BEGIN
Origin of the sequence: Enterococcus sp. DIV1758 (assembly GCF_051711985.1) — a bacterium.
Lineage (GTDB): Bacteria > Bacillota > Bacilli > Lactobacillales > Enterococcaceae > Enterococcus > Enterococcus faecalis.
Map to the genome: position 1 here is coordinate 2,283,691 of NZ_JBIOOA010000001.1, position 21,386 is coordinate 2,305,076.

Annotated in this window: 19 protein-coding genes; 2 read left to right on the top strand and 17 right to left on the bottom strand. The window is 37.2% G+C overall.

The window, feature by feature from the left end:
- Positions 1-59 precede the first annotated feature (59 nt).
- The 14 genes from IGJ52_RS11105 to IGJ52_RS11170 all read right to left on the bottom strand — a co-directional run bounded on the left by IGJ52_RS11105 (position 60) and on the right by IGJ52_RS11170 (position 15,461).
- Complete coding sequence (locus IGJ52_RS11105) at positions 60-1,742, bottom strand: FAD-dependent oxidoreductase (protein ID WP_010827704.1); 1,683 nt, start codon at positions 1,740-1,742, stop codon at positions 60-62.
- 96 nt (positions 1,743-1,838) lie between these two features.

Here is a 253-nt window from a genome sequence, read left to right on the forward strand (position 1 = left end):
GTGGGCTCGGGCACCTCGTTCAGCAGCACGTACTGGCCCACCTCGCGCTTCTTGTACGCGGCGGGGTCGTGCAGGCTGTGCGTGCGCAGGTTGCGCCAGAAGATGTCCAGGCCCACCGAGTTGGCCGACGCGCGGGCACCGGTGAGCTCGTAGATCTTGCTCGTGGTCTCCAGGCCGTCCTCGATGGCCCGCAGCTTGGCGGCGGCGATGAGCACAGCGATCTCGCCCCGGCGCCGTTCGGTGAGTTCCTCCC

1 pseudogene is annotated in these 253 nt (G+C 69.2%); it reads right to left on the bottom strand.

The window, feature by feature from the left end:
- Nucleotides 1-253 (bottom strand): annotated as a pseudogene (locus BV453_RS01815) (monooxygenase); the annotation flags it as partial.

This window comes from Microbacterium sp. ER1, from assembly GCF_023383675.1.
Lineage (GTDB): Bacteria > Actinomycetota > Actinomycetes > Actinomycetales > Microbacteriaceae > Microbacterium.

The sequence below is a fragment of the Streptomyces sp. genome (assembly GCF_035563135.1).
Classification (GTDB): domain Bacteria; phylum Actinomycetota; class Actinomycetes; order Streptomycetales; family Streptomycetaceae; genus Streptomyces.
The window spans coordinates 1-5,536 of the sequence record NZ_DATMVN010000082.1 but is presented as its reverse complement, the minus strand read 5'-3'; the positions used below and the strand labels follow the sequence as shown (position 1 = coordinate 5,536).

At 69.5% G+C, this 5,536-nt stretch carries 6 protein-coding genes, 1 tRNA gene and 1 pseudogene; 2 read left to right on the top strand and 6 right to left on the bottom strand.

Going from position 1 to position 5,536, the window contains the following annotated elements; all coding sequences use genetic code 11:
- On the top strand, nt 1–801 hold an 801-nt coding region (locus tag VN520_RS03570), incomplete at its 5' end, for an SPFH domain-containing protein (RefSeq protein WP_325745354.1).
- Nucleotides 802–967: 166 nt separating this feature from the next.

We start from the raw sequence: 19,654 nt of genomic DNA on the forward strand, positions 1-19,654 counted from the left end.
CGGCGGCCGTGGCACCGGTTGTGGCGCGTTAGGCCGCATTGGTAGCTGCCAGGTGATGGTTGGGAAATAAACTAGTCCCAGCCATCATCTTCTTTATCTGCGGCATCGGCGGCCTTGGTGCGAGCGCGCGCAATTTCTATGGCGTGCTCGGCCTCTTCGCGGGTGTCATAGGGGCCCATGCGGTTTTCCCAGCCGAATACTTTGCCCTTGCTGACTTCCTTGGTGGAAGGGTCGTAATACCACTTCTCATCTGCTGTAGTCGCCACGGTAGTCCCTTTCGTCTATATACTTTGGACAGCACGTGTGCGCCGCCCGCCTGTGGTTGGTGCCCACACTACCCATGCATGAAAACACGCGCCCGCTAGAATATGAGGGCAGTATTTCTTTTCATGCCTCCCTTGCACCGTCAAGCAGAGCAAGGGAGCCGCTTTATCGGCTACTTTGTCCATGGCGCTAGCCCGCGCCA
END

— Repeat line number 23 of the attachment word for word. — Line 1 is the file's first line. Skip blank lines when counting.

- Nucleotides 802–967: 166 nt separating this feature from the next.